1. We do not have the original manuscripts of the New Testament. We do have more abundant attestation for the text of the New Testament than we do for any other ancient book. No one complains that we don't know what Julius Caesar wrote or what Tacitus wrote even though we have far less certainty about the text of their writings than we do about the New Testament.
2. God gave us an inerrant message, not an inerrant piece of paper. Suppose you were offered two choices: First, a perfectly accurate copy of someone's vague speculations about God; second, a perfectly adequate copy of an inerrant message. Which would you choose? I would take the second, and that is what we have. God did not choose to preserve perfectly accurate copies of the original manuscripts, nor did He preserve the originals. I suppose if we had them, we would worship them. People would go on pilgrimages to see them. Whoever had them would get rich. He gave us what is best for us.
3. When we look at the various readings of the manuscripts, it becomes perfectly clear that none of the credible variants teaches any new doctrine. In other words, take any of the alternate readings and you will still be reading truth.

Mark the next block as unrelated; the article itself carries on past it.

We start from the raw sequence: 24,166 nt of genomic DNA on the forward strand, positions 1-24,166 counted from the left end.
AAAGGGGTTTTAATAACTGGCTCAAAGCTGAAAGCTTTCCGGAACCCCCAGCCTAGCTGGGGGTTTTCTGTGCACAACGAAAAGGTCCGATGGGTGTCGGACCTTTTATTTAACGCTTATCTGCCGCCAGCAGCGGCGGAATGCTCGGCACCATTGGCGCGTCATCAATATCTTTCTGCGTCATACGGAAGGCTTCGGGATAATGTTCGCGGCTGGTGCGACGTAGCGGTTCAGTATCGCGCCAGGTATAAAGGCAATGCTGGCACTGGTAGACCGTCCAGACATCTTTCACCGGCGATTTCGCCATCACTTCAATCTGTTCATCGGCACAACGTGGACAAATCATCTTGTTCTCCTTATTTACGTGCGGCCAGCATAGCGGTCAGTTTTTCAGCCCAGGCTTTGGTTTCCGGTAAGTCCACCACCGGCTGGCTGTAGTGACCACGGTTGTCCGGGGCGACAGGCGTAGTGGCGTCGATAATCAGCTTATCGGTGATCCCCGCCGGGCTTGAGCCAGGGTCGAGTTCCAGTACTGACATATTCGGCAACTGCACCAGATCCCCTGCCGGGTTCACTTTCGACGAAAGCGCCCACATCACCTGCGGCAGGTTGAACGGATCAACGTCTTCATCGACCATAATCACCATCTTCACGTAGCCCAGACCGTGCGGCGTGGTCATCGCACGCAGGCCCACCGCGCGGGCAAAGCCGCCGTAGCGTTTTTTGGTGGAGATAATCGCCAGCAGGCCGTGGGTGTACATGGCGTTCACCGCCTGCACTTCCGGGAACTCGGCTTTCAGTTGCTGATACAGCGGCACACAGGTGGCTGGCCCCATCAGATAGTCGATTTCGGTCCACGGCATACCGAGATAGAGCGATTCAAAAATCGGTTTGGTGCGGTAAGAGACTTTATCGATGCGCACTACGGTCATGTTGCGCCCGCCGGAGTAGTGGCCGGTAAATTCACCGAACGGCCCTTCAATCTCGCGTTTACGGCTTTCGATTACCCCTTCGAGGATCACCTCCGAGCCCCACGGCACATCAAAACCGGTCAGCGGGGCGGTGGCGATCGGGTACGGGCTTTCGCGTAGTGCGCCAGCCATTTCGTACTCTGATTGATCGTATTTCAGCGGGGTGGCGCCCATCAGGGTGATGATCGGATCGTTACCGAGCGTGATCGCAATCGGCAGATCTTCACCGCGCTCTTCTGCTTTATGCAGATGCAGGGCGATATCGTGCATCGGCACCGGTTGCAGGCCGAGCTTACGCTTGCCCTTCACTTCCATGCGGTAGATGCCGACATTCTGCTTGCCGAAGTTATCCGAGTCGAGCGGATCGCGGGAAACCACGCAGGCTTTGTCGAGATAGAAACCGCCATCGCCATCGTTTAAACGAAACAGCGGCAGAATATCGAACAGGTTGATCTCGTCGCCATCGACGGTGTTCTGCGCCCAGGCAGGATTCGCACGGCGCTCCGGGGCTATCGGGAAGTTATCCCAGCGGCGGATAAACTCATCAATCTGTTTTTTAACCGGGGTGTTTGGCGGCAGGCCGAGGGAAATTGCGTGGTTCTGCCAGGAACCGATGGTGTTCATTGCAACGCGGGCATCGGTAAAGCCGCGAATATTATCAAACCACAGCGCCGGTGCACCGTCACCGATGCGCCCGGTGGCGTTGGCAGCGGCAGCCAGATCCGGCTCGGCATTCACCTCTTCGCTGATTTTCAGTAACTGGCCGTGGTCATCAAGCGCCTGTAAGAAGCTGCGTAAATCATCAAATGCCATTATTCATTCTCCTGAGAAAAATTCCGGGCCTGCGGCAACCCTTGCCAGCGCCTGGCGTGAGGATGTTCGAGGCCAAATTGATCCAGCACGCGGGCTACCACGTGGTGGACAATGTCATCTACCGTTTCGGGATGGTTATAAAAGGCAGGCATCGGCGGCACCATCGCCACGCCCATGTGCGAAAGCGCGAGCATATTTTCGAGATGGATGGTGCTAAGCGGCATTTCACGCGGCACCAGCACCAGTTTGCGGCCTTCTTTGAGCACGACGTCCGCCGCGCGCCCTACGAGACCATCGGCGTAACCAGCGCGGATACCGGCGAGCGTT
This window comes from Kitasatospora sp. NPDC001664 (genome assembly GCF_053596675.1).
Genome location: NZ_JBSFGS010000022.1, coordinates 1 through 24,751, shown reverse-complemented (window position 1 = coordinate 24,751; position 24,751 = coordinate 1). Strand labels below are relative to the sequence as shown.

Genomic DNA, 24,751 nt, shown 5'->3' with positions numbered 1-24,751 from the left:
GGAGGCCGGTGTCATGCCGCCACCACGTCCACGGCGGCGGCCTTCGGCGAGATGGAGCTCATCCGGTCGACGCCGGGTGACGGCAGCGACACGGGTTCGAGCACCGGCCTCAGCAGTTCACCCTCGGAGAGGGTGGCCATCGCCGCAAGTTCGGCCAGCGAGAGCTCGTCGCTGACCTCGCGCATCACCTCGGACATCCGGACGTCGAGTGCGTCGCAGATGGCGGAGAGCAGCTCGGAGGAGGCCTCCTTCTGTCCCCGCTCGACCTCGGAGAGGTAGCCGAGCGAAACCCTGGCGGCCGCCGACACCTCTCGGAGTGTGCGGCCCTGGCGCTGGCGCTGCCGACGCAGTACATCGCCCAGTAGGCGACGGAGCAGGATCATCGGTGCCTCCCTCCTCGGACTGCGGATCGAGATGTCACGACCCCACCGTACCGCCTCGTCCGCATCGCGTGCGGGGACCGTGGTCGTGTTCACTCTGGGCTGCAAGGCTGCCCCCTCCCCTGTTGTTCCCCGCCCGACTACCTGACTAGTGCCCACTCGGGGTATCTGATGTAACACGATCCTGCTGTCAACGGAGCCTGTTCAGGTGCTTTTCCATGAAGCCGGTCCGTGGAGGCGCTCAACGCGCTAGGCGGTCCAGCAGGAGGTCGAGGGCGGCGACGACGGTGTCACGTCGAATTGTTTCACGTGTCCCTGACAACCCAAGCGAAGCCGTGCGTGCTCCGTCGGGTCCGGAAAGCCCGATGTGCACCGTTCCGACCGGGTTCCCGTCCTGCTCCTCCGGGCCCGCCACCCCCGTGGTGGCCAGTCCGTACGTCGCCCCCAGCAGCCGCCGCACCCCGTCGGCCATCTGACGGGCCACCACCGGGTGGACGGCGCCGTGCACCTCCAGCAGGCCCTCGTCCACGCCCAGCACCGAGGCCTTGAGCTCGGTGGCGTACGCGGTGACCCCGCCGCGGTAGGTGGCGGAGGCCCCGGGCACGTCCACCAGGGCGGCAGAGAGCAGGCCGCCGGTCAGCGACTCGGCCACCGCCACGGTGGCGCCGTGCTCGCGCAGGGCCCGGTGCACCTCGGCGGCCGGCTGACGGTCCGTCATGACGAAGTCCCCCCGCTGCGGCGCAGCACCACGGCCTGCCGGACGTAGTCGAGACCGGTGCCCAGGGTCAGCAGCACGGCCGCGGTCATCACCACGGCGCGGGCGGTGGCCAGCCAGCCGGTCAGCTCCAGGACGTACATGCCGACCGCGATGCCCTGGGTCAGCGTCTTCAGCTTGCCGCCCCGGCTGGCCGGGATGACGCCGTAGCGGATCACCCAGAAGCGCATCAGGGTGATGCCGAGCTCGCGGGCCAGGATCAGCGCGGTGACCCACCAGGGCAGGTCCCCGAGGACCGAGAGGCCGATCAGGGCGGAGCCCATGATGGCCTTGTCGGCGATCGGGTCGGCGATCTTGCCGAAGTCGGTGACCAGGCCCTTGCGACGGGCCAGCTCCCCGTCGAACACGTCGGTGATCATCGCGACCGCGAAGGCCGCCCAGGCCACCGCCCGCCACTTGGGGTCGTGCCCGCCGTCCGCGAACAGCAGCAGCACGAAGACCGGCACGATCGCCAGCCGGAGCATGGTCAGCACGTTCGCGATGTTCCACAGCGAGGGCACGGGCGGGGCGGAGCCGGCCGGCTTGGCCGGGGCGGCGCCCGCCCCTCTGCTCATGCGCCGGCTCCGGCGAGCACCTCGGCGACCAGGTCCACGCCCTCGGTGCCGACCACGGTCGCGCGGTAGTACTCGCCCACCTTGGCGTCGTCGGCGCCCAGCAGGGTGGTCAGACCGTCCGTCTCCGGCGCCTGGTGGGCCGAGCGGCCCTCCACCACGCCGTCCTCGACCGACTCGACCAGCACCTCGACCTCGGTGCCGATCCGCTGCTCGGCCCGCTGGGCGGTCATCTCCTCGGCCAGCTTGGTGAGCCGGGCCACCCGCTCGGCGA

4. No doctrine of Scripture depends on one particular variant, so no doctrine is lost if one concludes that it is not taught in a certain verse.
5. I say these things, not because I have been told them, but because I read through the Greek New Testament every year. (Well, this year I am reading every other day in Greek and on alternate days in Latin.) I read an edition of the New Testament that lists various readings where there is any serious question of the correct reading. I often go through those alternate readings, so I can affirm what I have written from personal examination.